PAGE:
Abortion, Alienation, Anomie
- Prejudices: A Philosophical Dictionary by Robert Nisbet
Harvard, 318 pp, £12.25, November 1982, ISBN 0 674 70065 1
I have reason to believe that the Harvard University Press has it in mind to revive the literary genre of which the exemplar is Voltaire’s Dictionnaire Philosophique – a bright idea, for Voltaire’s Dictionary is still read with delight by those who have come to think the better-known Candide intolerably tiresome.
Vol. 5 No. 3 · 17 February 1983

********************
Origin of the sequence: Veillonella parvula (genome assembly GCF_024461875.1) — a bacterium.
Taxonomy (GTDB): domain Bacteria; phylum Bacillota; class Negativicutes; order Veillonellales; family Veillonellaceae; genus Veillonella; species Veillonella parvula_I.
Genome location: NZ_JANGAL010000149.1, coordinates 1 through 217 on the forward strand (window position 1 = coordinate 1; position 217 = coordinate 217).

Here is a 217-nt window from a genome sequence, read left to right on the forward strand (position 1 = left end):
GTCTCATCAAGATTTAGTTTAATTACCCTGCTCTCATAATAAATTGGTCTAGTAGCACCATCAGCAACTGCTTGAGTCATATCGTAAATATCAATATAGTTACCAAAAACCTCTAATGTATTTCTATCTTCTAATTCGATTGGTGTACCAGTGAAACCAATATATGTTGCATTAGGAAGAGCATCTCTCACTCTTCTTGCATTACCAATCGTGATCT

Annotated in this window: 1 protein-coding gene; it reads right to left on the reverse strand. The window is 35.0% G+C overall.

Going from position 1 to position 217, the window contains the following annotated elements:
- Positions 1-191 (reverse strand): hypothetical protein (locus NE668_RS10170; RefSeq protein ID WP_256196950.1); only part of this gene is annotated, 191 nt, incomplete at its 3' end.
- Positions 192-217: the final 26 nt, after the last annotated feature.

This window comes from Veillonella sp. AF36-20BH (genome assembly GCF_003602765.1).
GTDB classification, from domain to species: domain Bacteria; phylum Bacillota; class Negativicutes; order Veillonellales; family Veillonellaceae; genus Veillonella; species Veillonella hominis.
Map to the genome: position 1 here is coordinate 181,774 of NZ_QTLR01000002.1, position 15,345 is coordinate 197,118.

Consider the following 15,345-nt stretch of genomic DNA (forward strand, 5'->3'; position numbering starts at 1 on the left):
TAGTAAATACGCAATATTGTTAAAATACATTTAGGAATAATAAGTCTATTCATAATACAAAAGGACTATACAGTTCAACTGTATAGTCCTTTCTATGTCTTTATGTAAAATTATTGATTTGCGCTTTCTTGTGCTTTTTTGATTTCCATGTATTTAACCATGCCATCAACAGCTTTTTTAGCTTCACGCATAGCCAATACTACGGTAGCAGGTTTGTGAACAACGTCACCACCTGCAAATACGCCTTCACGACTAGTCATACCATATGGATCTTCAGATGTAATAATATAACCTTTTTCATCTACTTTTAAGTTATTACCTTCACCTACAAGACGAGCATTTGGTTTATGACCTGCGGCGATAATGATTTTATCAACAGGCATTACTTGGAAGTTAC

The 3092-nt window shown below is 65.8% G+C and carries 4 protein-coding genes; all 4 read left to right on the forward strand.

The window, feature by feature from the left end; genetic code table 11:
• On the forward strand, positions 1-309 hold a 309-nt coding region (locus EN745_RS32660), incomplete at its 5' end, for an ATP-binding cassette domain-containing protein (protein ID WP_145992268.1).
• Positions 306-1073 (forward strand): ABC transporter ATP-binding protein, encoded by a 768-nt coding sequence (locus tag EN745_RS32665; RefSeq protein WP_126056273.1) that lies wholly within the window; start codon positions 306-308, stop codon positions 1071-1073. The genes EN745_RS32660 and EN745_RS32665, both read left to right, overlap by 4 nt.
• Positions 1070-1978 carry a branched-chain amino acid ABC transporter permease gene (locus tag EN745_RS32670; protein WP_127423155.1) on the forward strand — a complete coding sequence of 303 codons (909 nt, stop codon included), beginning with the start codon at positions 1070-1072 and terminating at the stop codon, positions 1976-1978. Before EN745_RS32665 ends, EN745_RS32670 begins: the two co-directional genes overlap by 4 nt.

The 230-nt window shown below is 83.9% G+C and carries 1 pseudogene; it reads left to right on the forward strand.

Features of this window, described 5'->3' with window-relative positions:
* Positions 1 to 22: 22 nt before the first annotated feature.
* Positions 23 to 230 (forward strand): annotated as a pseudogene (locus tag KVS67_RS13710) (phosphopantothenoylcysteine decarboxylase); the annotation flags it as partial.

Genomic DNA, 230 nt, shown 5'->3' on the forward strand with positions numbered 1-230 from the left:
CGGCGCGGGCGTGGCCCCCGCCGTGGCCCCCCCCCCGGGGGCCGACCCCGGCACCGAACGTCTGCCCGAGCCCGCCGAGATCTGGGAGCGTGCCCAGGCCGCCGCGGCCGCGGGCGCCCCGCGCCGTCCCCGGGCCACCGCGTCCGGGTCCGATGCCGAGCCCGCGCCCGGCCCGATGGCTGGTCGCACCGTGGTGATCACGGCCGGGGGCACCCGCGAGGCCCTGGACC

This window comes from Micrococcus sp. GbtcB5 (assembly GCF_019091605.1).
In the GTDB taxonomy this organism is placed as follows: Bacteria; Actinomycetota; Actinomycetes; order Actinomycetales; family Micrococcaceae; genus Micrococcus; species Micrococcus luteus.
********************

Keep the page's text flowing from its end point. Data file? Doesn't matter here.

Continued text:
SIR: The references to Voltaire’s Philosophical Dictionary in Peter Medawar’s review of Robert Nisbet’s Prejudices: A Philosophical Dictionary (LRB, 2 December 1982) include a general one to ‘the anti-religious, anti-clerical coloration of Voltaire’ and a particular one to what he calls its ‘best-known passage’ in the article ‘Tout est bien’, beginning: ‘Either God wishes to expunge the evil from this world and cannot; or he can and does not wish to; or he neither wishes to nor can; or he both wishes to and can.’ These reference give a misleading view of Voltaire’s position. He opposed dogmatic religion, what he called ‘I’infâme’, especially of the Judaco-Christian variety, but not what he called ‘true’ religion, as may be seen in the articles ‘Dieu’, ‘Religion’, ‘Athée’, ‘Théiste’, and so on. And the passage in question is not by Voltaire himself but is a genuine quotation from the treatise De ira Dei by the fourth-century Christian theologian Lactantius, where it is a spurious quotation from Epicurus (Patrologia Latina, 1844, Vol. 7, col. 121). Lactantius tries to refute this ‘black theodicy’; Voltaire neither accepts nor rejects it, but comments that ‘the problem of good and evil remains an insoluble chaos for those who inquire in good faith’; it was accepted by the real opponents of religion, such as Holbach, whom Voltaire opposed. He was in fact just as ‘even-handed’ as Medawar says Nisbet is.